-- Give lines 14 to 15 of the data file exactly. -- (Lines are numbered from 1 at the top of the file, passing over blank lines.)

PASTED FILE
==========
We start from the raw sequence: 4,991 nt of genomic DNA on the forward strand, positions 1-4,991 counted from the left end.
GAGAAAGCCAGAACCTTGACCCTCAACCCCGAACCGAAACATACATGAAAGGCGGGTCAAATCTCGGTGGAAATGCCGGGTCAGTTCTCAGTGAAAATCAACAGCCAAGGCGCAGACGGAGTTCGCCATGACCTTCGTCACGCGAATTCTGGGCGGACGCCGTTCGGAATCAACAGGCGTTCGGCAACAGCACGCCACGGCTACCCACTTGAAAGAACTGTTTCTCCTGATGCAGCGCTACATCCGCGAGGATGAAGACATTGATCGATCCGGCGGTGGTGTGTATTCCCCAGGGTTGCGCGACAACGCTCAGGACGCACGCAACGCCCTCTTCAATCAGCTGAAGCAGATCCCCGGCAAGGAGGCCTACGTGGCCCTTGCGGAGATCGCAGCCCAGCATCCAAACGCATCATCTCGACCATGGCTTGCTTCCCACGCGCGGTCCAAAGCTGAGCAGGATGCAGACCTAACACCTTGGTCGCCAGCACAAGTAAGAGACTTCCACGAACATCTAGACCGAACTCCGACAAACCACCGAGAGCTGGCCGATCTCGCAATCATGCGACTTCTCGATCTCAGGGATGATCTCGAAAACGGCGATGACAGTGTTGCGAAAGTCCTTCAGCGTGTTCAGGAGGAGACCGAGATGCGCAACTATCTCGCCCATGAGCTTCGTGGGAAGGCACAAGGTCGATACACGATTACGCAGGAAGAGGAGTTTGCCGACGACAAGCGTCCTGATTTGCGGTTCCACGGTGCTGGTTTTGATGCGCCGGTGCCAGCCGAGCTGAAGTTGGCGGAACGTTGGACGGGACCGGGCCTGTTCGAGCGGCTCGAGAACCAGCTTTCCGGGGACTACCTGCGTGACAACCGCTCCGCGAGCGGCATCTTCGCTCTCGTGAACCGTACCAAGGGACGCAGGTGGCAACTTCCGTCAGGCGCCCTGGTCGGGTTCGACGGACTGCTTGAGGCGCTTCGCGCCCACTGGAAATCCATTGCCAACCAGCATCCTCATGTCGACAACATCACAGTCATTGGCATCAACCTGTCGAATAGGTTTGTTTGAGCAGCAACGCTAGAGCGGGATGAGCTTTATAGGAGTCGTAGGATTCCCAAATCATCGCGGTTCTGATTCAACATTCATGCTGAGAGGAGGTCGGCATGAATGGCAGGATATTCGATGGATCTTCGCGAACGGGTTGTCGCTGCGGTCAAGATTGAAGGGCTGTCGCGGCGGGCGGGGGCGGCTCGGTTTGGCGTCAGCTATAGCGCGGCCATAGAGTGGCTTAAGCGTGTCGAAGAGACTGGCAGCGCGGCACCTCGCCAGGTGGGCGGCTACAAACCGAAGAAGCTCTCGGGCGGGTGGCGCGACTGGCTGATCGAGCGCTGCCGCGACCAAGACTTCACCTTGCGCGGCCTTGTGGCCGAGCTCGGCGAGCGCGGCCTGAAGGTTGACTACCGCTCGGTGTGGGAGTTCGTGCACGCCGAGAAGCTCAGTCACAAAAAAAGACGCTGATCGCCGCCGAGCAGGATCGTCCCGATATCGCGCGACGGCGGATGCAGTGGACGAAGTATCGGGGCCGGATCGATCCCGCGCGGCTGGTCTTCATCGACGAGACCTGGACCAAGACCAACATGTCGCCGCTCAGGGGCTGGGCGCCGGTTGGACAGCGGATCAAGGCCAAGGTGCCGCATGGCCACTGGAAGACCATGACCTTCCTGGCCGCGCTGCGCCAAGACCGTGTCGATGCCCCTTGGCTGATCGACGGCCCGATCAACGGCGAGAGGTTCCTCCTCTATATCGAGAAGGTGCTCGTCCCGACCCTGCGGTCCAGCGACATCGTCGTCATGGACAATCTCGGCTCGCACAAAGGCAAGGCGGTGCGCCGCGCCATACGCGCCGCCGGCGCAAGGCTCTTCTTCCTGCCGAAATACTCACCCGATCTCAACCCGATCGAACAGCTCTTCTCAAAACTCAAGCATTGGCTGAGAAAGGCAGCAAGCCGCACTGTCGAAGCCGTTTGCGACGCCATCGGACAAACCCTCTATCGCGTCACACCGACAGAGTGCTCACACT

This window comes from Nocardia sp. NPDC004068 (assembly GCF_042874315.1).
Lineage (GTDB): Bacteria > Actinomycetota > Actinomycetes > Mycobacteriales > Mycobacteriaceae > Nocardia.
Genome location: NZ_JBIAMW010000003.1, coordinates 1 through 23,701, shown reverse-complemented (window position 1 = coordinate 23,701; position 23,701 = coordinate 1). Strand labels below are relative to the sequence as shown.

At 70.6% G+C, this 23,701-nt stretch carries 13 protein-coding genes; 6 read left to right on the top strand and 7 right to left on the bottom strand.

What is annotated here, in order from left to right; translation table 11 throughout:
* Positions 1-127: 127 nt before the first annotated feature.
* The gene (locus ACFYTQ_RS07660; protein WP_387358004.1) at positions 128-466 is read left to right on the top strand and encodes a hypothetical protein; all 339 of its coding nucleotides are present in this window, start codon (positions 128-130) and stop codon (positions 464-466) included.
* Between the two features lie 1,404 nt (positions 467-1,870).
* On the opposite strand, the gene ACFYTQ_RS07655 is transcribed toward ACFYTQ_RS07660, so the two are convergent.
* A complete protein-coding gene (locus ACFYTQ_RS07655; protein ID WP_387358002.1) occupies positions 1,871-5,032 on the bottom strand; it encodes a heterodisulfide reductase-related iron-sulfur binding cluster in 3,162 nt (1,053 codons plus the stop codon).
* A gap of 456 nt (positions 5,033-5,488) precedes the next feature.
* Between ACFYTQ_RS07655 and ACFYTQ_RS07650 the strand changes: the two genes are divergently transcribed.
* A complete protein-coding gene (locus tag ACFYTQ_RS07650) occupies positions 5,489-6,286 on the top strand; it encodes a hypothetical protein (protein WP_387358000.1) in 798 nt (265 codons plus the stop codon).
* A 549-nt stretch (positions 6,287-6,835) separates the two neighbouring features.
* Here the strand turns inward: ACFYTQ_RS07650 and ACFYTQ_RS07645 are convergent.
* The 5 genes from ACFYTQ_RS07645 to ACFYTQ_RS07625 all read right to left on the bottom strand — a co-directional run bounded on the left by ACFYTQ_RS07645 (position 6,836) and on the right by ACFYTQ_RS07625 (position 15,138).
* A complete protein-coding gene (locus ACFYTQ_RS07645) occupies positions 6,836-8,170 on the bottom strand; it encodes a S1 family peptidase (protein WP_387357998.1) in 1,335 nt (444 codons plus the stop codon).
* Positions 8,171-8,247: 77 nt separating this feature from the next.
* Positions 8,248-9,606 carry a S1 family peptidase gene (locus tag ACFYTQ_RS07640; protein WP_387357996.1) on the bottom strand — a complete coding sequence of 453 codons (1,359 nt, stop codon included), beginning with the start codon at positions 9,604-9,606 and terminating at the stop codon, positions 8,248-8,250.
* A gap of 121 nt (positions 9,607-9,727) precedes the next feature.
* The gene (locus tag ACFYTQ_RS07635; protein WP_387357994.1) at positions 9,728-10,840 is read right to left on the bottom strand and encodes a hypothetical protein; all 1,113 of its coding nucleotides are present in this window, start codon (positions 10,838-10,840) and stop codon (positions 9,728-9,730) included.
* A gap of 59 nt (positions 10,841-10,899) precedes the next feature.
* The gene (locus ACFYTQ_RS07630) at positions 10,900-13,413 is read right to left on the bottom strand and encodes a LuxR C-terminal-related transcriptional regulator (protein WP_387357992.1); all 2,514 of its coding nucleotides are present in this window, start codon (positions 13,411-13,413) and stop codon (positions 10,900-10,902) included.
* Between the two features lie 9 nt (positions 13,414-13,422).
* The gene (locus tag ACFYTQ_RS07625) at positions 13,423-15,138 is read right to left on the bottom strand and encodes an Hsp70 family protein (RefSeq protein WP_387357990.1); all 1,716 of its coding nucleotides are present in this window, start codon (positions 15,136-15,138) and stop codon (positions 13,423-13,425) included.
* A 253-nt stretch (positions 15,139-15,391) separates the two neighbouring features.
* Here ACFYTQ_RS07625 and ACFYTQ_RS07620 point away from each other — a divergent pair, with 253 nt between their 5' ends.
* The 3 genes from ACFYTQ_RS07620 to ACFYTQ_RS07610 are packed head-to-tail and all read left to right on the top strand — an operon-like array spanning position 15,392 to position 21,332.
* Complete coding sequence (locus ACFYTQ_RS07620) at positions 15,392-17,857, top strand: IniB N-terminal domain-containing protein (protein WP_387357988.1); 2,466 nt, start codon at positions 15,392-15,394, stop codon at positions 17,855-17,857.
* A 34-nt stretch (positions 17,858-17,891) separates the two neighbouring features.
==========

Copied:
* Between ACFYTQ_RS07655 and ACFYTQ_RS07650 the strand changes: the two genes are divergently transcribed.
* A complete protein-coding gene (locus tag ACFYTQ_RS07650) occupies positions 5,489-6,286 on the top strand; it encodes a hypothetical protein (protein WP_387358000.1) in 798 nt (265 codons plus the stop codon).